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Battle for the big screen

[ 2014-07-25 16:53] 来源:中国日报网     字号 [] [] []  
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As the competition for summer box-office dominance heats up, Wang Kaihao looks at the innovative online marketing techniques being used by domestic filmmakers.

In recent months a catchy song, A Little Apple, has gone viral in Chinese cyberspace. It has become such a cult hit that it has even inspired square-dancing troupes to mimic its music video. But what its millions of fans did not realize as they bopped along to the catchy tune, is that they were actually taking part in an unusual campaign for a movie that they had probably never heard of.

When Old Boys: The Way of the Dragon, an adventure comedy featuring the song, was released on July 10, the unusual publicity strategy was applauded.

With the song having become an enormous hit, many people who did not plan to watch the film will probably now flock to cinemas out of curiosity.

This summer, many domestic films have fallen short of expectation, and filmmakers have turned to online marketing in an attempt to stay ahead of the competition posed by their more critically acclaimed foreign rivals.

According to statistics from the State Administration of Press, Publication, Radio, Film and Television, the country's overall box-office income in the first half of this year was 13.74 billion yuan ($2.22 billion), including 6.63 billion yuan from domestic films.

In China, there is one month every summer when few Hollywood blockbusters are released so they do not compete with domestic films. This one-month grace period is the best season for Chinese movies to make their bid for box office dominance.

Ticket sales of Old Boys: The Way of the Dragon surpassed 150 million yuan within the first week of hitting the big screen.

This is a good result for a film that was developed from a popular micro movie on video streaming platform Youku.com. Videos related to A Little Apple have attracted more than 500 million clicks.

Some of that success can be attributed to the filmmakers' use of what is becoming a worldwide trend - producing movies and TV shows based on big data.

"We have analyzed big data, including the age, vocation, and geographic distribution collected from over 80 million fans of the micro movie four years ago," says Wei Ming, head of Youku.com. "Their comments or the time they took to drag the progress bar determined how the big screen adaption of Old Boys was made.

"Perhaps, this will create a new path for our industry when combining cyberspace with the production and marketing of a movie, because filmgoers and netizens will become one and the same in the future."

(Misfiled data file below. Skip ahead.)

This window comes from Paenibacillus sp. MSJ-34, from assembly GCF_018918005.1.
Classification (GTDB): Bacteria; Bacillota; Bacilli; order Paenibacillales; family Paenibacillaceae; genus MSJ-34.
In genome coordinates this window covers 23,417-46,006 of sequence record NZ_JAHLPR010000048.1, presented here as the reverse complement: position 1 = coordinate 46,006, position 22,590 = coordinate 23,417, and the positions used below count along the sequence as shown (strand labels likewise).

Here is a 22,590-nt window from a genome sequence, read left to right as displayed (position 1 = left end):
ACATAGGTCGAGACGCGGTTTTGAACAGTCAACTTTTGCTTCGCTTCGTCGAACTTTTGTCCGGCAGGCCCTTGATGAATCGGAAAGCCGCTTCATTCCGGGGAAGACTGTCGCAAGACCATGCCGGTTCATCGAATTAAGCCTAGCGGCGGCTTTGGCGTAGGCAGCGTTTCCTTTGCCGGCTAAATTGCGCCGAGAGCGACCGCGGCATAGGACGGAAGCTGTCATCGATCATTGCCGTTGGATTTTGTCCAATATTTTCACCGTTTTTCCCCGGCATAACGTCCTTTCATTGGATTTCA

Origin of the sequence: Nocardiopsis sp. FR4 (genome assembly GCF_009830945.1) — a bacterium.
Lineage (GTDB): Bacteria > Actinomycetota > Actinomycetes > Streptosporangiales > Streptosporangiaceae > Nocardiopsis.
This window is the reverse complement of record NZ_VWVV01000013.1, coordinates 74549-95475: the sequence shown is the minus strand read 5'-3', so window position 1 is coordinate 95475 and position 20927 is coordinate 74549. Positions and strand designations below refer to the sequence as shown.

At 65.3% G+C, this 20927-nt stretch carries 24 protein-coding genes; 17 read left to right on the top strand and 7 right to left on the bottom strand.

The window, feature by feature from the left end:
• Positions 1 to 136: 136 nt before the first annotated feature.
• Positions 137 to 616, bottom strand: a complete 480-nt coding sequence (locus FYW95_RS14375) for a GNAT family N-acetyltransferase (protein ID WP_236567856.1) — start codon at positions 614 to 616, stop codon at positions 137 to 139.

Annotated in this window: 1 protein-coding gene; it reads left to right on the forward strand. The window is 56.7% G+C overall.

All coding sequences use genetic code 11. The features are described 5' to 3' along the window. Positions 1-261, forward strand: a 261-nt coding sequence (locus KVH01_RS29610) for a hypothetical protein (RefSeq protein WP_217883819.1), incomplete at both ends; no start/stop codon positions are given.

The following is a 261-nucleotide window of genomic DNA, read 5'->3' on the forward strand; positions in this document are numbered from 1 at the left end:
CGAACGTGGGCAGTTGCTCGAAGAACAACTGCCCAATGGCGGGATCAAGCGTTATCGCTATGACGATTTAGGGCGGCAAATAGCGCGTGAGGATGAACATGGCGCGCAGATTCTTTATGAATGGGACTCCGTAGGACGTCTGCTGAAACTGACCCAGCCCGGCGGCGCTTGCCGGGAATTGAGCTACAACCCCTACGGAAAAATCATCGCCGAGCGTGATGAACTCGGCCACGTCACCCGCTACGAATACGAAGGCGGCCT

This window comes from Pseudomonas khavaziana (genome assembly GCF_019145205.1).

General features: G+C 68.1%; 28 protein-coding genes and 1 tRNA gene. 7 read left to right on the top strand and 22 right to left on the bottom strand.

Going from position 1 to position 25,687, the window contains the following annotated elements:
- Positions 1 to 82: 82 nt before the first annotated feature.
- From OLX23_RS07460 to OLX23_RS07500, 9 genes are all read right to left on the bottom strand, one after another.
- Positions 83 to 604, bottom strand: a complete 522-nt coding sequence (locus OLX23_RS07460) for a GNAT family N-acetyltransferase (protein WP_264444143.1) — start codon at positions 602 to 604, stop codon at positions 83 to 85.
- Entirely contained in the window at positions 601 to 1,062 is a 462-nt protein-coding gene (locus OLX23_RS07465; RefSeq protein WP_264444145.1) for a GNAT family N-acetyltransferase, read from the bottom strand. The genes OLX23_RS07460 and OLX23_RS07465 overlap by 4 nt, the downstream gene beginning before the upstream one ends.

Interactive online campaigns involving fans have become a popular way to promote a movie. The first two episodes of Tiny Times, the directing debut of author Guo Jingming, raked in 800 million yuan at the box office last year in spite of criticism for its portrayal of lavish lifestyles.

The lead up to the premiere of its third episode last week saw more than 100,000 fans donate a small sum of money online as "investors" of the movie.

Some of the people who donated received film souvenirs, or the chance to visit the film set. There were also opportunities to watch the film before its official release.

Guo claimed this new episode would make 500 million yuan at the box office. That seemingly difficult task suddenly looks easy, with the film earning 300 million only four days after being formally released on July 17.

The fourth episode of the series is still in post-production, but the trilogy has become one of the most lucrative Chinese movie series in history, earning a total of 1.1 billion yuan from the box office.

Han Han, Guo's major competitor, has just released his directorial debut, road-trip comedy The Continent.

Han is confident the film will pull in 800 million at the box office. Aside from the star cast and support from big-shot Hong Kong director Johnnie To, his online marketing campaign has proved a success.

Han has over 38 million followers on Sina Weibo, China's major micro-blogging platform. He has broadcast the filming process of the movie to his followers since he begun shooting.

The films trailer was released online in May, only three days after shooting was completed. It has been viewed 4.7 million times, creating a new record among Chinese movies.

"I don't care too much about the stunning numbers online. What matters more is whether the movie is good or not," Han said at the premiere.

However, when he invited popular singer Pu Shu to write the closing song for the movie, he must have had another idea in mind.

Pu, who has been away from the public eye for some 11 years, also brings a new element for a movie claiming to be dedicated to young people. The song was reposted about 340,000 times within 24 hours after being released online last week.

No one knows what other trump cards will be thrown on the table during the tense online campaign this summer, but one thing is certain: Domestic distributors have to quickly come up with more creative ways before they face the return of overseas blockbusters in August.



























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(中国日报记者王恺昊 翻译:柯云)